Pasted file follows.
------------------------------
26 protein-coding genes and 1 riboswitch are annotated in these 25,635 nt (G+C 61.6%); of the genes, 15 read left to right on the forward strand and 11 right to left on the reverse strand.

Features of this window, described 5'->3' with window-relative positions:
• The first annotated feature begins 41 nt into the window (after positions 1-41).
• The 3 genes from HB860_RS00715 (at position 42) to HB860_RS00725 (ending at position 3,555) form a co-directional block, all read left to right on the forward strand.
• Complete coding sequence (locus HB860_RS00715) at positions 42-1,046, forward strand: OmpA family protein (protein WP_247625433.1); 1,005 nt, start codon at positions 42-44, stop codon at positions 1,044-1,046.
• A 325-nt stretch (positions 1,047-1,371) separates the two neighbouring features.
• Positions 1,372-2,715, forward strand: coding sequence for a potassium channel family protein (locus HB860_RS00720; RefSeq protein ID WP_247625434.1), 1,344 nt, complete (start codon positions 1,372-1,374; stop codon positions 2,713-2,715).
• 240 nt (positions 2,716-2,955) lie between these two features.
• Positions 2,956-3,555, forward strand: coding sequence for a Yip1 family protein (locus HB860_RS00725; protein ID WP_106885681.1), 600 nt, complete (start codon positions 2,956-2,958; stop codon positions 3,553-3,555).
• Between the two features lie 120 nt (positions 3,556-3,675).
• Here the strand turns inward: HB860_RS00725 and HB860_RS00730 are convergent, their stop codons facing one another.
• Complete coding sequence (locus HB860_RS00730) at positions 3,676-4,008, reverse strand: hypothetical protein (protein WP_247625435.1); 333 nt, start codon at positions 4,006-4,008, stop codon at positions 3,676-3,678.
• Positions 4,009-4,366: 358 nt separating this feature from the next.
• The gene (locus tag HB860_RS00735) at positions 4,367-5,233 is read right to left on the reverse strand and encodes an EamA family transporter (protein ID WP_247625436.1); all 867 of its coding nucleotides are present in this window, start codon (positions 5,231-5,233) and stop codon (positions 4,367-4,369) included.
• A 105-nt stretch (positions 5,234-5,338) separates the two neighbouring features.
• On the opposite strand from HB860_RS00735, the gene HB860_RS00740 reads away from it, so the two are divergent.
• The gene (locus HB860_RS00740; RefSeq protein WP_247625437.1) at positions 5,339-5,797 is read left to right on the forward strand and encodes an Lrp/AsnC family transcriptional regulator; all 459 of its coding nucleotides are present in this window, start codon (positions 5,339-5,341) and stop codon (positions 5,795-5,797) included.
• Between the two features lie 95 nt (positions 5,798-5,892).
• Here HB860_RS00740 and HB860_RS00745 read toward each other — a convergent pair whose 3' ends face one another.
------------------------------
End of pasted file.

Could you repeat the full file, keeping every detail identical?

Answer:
26 protein-coding genes and 1 riboswitch are annotated in these 25,635 nt (G+C 61.6%); of the genes, 15 read left to right on the forward strand and 11 right to left on the reverse strand.

Features of this window, described 5'->3' with window-relative positions:
• The first annotated feature begins 41 nt into the window (after positions 1-41).
• The 3 genes from HB860_RS00715 (at position 42) to HB860_RS00725 (ending at position 3,555) form a co-directional block, all read left to right on the forward strand.
• Complete coding sequence (locus HB860_RS00715) at positions 42-1,046, forward strand: OmpA family protein (protein WP_247625433.1); 1,005 nt, start codon at positions 42-44, stop codon at positions 1,044-1,046.
• A 325-nt stretch (positions 1,047-1,371) separates the two neighbouring features.
• Positions 1,372-2,715, forward strand: coding sequence for a potassium channel family protein (locus HB860_RS00720; RefSeq protein ID WP_247625434.1), 1,344 nt, complete (start codon positions 1,372-1,374; stop codon positions 2,713-2,715).
• 240 nt (positions 2,716-2,955) lie between these two features.
• Positions 2,956-3,555, forward strand: coding sequence for a Yip1 family protein (locus HB860_RS00725; protein ID WP_106885681.1), 600 nt, complete (start codon positions 2,956-2,958; stop codon positions 3,553-3,555).
• Between the two features lie 120 nt (positions 3,556-3,675).
• Here the strand turns inward: HB860_RS00725 and HB860_RS00730 are convergent, their stop codons facing one another.
• Complete coding sequence (locus HB860_RS00730) at positions 3,676-4,008, reverse strand: hypothetical protein (protein WP_247625435.1); 333 nt, start codon at positions 4,006-4,008, stop codon at positions 3,676-3,678.
• Positions 4,009-4,366: 358 nt separating this feature from the next.
• The gene (locus tag HB860_RS00735) at positions 4,367-5,233 is read right to left on the reverse strand and encodes an EamA family transporter (protein ID WP_247625436.1); all 867 of its coding nucleotides are present in this window, start codon (positions 5,231-5,233) and stop codon (positions 4,367-4,369) included.
• A 105-nt stretch (positions 5,234-5,338) separates the two neighbouring features.
• On the opposite strand from HB860_RS00735, the gene HB860_RS00740 reads away from it, so the two are divergent.
• The gene (locus HB860_RS00740; RefSeq protein WP_247625437.1) at positions 5,339-5,797 is read left to right on the forward strand and encodes an Lrp/AsnC family transcriptional regulator; all 459 of its coding nucleotides are present in this window, start codon (positions 5,339-5,341) and stop codon (positions 5,795-5,797) included.
• Between the two features lie 95 nt (positions 5,798-5,892).
• Here HB860_RS00740 and HB860_RS00745 read toward each other — a convergent pair whose 3' ends face one another.